A still from the documentary "River Tales" shows schoolchildren from a small town on the San Juan river in Nicaragua
Photo: Martine Hemmer
Luxembourg’s 2021 Oscar nomination is a multilayered story that has yet to be shown in the country in which it was shot.
On the surface, “River Tales”, Julie Schroell’s gentle and poetic snapshot of life in a Nicaraguan town on the San Juan river is an antidote for our stationary times.
The documentary follows theatre teacher Yemn and local children in El Castillo as they tell the river’s history in a play. Through the unfolding story of five centuries of colonisation, from the Spanish conquistadors to what at the time was the 73rd bid for an international oceanic canal through the area, Yemn encourages the children to think of their own stakes.
Such reflection is a powerful tool in a country where censorship is widespread. “That was a big obstacle,” Schroell says. “The first time I was there, I could still travel along this future canal route and talk to people. A few months later, the authorities arrested people for reporting on this topic.”
Schroell, who spent five years on the project, found a workaround, collaborating with a local firm and hiring cameraman Frank Pineda, a hero from the Nicaraguan revolution.
The film itself is not openly critical. “I adapted it into something more subtextual and poetic. Even if it’s not openly critical, you can read between the lines.” The end credits lay out the situation more starkly--in 2018, Yemn fled to Costa Rica after participating in a civil movement against President Ortega. “That’s why the film hasn’t yet been shown in Nicaragua. We don’t want to endanger these families,” the Luxembourger says. “These people are already poor and vulnerable. It’s a pity, these kids should see how great they are.”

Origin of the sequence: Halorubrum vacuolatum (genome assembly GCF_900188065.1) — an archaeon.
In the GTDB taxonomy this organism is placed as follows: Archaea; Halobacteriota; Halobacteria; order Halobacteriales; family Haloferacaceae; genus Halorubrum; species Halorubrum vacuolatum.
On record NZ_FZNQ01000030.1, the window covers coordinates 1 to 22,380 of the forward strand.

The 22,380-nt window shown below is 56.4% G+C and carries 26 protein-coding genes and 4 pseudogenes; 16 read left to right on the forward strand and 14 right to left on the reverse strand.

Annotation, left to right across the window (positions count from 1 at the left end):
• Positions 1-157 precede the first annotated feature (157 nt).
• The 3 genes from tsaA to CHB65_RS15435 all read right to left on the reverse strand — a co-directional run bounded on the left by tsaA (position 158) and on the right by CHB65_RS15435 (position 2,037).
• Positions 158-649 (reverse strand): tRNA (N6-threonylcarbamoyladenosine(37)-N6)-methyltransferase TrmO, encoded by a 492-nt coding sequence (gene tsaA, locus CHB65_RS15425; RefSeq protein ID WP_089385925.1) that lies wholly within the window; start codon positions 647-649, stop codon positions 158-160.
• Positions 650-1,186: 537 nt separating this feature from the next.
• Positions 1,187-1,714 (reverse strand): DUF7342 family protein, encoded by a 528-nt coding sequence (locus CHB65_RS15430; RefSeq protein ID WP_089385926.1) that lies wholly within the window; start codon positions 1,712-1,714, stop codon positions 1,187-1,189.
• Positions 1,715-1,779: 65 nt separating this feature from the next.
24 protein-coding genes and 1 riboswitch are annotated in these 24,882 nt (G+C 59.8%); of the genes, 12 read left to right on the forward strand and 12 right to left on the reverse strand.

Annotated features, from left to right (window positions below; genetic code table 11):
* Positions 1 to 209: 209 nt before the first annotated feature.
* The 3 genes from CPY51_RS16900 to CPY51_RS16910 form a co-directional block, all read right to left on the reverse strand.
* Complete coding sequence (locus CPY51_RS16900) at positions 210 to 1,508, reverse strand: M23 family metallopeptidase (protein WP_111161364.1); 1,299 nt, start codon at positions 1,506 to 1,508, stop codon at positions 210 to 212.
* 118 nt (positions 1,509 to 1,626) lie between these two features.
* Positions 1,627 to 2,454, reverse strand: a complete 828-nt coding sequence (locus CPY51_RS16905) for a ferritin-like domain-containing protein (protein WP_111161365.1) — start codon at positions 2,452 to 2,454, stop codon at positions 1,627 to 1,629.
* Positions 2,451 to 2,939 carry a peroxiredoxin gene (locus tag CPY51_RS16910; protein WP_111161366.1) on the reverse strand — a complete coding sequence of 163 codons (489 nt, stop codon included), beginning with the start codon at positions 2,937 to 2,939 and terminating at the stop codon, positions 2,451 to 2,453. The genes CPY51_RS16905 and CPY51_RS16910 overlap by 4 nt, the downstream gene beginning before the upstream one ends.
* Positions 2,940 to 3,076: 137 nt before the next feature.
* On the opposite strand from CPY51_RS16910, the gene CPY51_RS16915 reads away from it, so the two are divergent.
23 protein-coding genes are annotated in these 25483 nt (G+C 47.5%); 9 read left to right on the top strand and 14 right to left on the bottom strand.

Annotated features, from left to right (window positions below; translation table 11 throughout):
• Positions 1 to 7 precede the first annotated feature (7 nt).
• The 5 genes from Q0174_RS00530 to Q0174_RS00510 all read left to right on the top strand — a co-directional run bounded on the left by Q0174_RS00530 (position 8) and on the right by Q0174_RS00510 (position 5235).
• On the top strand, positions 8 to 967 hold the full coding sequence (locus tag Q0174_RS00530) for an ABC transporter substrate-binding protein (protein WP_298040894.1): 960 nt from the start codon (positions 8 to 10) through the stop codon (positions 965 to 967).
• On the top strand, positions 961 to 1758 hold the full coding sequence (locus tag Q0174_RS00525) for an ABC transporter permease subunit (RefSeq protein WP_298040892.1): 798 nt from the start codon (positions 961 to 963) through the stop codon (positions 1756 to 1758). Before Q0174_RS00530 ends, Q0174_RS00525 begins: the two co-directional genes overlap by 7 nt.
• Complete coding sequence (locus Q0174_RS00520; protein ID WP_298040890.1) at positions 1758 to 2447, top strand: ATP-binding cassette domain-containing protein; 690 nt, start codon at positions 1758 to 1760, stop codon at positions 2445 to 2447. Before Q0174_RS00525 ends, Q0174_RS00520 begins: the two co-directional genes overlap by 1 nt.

Some cast members, like Christa, who plays the river, have flourished since the film was shot; others have been hard hit by the pandemic. The 2021 presidential elections add further to the community’s uncertainty as does the perennial shadow of the canal developers who, despite the canal being mothballed, may have other plans for the region. “Even if it’s not built, it’s a big problem,” says Schroell.
The Oscar nomination, for which the shortlist will be announced on 9 February, is not the only big news for 2021. Schroell is negotiating for the video-on-demand rights to stream the documentary in France. An episode she has made for TV series “Some of Us”, about discrimination in elite sports, will be released the same year.
This article was originally published in the January 2021 edition of Delano Magazine